9/11 remembrance event to feature Twin Towers survivor Leeky Behrman

Trib Star

Leeky Behrman, uncredited

Leeky Behrman, uncredited

Each anniversary of the September 11 attacks means something a little different to Leeky Behrman, who was on the 61st floor when terrorists flew a plane into her office building.

At first, it was a day to fully feel the emotion and loss.

“The anniversaries for the first 10 years were the only day I allowed myself to think and feel about it; otherwise, I only focused on the present. Therefore, each anniversary helped me to release the pain,” Behrman said. “The first anniversary was the first time I even acknowledged that it was a tragedy. The second anniversary was the first year that I watched the old news footage and saw the planes hit the building.”

Her fiancé was set to fly out of LaGuardia the morning of the attacks, so after she escaped the collapsing building, her thoughts turned to finding her now husband.

She left lower Manhattan, ran through the crowds on Broadway and was more worried about him than her own safety. It wasn’t until the afternoon that they found each other.

“Finally on the ninth anniversary, I gave up trying to be that strong and calm girl that I lost in the tower. I let her fall with the building, and I accepted that I could never go back and be the person I was before the tragedy. After that, I had nothing left to release,” Behrman said. “Thus, when the 10th anniversary came, I decided to be glad that I was alive. It was a seismic shift for me.”

Behrman, who has a memoir The Choices We Make: A Memoir about Surviving and a Journey to Love and Happiness being published, will mark this year’s anniversary at Indiana State University and talk about her experiences at a remembrance event, 11:00am in Hulman Memorial Student Union, Dede I. The event is free and open to the public.

“Now, I am happy to share the experience. I just did an interview for a high school student, who was doing a class project. She was two when the tragedy happened. She really did not know anything about it, and I realized that survivors have a responsibility to share our experience,” said Behrman, who worked in corporate communications at the time of the attacks. “We already have a new generation who did not experience it, but they know a different world because of it … the wars, the NSA and civil-rights issues, the militarization of our police force and the dangers involved when attending a large event. They are growing up in a different world, and this tragedy was a catalyst for this new world.”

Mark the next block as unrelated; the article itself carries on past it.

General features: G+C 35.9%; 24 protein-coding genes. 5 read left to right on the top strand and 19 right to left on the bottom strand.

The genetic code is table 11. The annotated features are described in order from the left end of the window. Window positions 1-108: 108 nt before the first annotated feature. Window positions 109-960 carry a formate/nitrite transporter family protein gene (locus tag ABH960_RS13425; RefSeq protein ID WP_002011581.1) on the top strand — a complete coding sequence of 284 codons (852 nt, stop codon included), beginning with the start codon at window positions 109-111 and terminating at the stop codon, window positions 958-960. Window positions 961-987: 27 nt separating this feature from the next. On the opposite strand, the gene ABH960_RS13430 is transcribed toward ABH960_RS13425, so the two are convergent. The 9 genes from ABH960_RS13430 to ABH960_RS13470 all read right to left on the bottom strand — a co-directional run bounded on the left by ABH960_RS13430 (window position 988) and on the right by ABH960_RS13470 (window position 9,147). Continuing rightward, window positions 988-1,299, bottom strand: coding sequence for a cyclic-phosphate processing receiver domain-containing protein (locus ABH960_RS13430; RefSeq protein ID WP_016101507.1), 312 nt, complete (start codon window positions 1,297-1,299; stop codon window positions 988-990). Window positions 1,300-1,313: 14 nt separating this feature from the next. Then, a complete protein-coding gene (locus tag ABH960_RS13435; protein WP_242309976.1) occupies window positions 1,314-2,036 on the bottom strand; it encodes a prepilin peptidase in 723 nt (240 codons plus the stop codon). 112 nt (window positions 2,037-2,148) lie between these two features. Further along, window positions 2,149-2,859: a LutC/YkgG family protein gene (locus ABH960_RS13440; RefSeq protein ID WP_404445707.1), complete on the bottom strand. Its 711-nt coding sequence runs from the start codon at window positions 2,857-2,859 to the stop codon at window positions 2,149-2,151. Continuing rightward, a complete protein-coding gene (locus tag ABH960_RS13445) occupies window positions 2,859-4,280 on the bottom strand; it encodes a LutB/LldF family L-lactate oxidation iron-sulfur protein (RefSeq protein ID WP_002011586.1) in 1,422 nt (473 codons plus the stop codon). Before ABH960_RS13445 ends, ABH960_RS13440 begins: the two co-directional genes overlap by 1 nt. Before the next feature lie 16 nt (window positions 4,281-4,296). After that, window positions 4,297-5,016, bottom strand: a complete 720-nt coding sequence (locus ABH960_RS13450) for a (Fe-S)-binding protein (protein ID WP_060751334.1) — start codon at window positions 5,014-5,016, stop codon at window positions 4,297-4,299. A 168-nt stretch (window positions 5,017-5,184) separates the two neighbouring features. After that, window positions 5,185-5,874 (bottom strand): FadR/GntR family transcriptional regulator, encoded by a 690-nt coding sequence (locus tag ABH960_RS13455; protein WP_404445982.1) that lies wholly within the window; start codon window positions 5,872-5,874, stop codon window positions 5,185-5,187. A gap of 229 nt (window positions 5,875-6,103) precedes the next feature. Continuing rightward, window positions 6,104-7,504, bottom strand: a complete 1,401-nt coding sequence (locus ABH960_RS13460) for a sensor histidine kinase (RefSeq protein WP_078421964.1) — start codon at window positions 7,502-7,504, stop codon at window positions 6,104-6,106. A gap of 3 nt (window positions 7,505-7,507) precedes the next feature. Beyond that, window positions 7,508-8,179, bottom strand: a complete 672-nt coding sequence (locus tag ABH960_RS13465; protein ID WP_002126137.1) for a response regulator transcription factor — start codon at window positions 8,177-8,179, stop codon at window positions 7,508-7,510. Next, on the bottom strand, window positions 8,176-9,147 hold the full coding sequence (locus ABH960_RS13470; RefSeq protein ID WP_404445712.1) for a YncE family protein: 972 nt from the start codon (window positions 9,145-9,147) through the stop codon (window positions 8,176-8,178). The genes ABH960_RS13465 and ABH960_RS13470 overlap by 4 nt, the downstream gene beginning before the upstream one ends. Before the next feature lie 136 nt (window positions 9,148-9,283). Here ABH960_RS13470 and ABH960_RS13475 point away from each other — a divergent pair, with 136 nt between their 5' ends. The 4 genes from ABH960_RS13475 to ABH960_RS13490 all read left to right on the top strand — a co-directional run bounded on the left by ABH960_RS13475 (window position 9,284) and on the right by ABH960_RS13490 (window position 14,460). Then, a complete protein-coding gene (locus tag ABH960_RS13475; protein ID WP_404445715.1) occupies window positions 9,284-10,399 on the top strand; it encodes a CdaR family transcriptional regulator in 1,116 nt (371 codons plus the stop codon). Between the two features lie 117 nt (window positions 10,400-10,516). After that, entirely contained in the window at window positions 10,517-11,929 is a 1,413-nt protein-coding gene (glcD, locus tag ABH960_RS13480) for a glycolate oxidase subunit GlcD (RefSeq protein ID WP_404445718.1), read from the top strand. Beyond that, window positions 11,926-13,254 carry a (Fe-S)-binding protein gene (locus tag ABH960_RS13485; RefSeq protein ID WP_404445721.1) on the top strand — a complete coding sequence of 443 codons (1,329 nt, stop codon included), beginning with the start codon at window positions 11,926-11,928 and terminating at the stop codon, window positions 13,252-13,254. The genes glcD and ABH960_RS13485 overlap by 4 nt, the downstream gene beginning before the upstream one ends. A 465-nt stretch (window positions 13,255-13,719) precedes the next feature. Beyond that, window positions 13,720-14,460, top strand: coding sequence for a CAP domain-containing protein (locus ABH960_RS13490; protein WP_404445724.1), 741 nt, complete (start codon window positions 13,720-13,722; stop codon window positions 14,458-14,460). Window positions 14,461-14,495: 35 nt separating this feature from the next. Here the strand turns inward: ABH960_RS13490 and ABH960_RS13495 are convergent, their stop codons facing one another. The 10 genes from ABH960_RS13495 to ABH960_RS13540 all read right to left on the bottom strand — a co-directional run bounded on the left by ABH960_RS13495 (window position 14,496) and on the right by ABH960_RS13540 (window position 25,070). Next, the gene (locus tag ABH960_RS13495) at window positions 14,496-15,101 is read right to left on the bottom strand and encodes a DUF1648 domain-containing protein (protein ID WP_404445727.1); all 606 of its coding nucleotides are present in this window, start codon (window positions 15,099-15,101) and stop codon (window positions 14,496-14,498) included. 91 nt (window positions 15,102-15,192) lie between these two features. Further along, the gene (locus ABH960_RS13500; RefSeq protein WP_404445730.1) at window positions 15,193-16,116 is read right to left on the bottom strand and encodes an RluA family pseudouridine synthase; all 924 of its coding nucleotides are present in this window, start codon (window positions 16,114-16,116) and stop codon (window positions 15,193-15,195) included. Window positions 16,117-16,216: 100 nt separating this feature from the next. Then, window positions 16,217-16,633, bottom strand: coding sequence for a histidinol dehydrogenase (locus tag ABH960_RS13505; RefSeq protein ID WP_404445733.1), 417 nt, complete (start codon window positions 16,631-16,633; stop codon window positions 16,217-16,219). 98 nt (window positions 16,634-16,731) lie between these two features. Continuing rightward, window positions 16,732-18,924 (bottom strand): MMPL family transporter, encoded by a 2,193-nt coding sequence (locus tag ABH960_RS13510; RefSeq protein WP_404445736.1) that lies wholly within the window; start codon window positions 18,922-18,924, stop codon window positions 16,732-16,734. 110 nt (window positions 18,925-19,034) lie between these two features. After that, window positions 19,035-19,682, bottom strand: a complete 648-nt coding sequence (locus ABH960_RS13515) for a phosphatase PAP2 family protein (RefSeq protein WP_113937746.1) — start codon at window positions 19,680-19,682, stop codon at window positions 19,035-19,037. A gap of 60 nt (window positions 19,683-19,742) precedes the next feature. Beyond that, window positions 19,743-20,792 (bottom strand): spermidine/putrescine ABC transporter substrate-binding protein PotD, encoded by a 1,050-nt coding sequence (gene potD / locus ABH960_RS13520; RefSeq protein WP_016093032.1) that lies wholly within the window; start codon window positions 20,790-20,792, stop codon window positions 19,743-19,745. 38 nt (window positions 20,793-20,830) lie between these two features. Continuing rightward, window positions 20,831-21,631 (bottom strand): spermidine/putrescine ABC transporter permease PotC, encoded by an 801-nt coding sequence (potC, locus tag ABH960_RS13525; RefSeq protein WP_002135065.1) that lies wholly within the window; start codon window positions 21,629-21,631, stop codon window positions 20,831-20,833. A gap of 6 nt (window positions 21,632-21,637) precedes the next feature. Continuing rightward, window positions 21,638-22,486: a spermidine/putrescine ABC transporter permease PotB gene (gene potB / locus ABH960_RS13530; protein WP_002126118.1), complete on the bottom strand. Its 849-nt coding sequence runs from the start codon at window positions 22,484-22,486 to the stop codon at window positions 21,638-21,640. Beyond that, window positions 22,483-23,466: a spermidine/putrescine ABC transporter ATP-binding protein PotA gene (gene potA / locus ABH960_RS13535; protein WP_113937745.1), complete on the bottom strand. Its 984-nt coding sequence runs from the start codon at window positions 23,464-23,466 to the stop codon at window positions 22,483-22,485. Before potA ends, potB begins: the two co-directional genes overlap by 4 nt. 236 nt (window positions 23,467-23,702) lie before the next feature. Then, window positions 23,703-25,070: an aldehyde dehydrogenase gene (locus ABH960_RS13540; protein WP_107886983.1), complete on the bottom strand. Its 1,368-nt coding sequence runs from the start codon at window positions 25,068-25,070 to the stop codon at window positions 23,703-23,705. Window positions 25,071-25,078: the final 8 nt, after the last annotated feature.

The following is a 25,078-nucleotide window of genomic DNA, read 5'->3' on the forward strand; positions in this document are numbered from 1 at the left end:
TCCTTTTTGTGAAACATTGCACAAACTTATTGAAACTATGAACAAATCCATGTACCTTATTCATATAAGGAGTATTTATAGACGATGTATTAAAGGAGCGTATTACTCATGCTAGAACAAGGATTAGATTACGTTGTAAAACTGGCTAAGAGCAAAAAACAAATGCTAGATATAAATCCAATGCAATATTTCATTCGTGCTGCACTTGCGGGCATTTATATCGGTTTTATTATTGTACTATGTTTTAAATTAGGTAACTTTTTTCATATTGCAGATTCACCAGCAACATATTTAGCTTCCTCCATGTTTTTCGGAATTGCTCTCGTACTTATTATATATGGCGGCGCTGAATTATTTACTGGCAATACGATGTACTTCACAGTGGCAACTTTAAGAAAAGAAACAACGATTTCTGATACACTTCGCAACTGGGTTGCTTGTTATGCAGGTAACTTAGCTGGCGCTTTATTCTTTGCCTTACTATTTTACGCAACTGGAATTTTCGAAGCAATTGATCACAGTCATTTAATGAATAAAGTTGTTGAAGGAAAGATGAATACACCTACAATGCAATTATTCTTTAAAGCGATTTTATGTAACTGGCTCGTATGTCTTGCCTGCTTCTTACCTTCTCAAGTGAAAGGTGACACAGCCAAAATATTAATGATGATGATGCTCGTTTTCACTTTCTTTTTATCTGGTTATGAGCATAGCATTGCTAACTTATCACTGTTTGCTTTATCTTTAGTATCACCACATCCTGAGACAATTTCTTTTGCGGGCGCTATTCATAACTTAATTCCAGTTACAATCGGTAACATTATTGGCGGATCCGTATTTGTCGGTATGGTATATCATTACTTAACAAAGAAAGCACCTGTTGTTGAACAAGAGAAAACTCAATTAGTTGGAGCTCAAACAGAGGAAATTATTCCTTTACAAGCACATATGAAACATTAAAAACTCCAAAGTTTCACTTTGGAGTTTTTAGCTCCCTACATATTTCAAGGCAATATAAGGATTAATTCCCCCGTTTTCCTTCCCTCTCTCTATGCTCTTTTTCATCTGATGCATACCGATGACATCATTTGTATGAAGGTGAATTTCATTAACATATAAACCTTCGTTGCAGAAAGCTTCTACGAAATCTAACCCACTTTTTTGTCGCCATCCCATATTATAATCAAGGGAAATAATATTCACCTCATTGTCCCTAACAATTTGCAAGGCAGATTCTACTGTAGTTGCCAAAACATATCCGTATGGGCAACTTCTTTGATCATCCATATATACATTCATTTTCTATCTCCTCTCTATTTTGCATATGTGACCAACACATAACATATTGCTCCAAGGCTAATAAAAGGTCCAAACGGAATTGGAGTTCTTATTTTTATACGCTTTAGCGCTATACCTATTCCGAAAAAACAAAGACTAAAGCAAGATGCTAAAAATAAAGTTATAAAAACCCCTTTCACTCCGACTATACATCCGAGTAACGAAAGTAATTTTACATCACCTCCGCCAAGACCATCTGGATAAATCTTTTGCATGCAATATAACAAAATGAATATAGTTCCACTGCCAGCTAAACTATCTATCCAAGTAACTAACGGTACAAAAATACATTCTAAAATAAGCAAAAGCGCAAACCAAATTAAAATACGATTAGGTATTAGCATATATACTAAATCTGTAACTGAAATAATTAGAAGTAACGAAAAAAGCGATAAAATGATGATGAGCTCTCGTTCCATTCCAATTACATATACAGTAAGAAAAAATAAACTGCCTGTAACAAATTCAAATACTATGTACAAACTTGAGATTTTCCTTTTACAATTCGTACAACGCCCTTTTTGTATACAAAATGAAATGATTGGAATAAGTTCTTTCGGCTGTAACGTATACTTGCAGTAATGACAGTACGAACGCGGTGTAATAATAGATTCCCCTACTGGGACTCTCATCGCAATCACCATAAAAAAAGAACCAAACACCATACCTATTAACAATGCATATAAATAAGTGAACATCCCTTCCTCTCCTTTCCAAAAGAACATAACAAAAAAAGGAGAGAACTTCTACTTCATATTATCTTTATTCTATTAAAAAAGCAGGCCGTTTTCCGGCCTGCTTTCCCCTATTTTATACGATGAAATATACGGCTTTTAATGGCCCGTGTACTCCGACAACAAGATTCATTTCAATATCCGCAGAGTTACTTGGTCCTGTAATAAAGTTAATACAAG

On her website, Behrman describes herself as a speaker, author, trainer, survivor. When asked which adjective [sic] best describes her, she said “survivor.”

Escaping the Twin Towers wasn’t the only life-threatening attack she lived through, however. She also survived an abusive childhood, one that drove her sister to suicide.

“I believe that being fully alive happens every day. Whether I am on the subway listening to high school students debate current events — which delighted me listening to young minds engaged — or something as simple as a sunny and perfect day, I find it every day,” she said. “But I do turn off my phone and computer at a specific hour every night. I do not take my phone on walks. I believe that walking away from the phones and email is important. I profoundly downsized my life, because I knew that taking a bike ride was more important than cutting my grass. I eliminated everything that was stealing my energy … so that I could go LIVE.”

The remembrance event is being organized and sponsored by Indiana State’s criminology department.

“The impact that September 11 had on our country is everlasting, but from a criminology aspect, it had a direct impact on policing, questions about privacy and the law, the creation of the Department of Homeland Security and ultimately the now-dubbed ‘War on Terrorism,’” said Travis Behem, instructor of criminology.

Organizers expect Behrman’s words will offer a perspective unlike any other students — many of whom were children at the time of the attacks — and attendees have ever had.

“While many of us watched that day unfold on national TV, most of our students were probably too young to really grasp and fully understand the events of that day,” Behem said.

“By bringing in a guest speaker, who was there and to talk about the events first hand, will offer a much different perspective then what they can find on YouTube or even shows such as National Geographic.”

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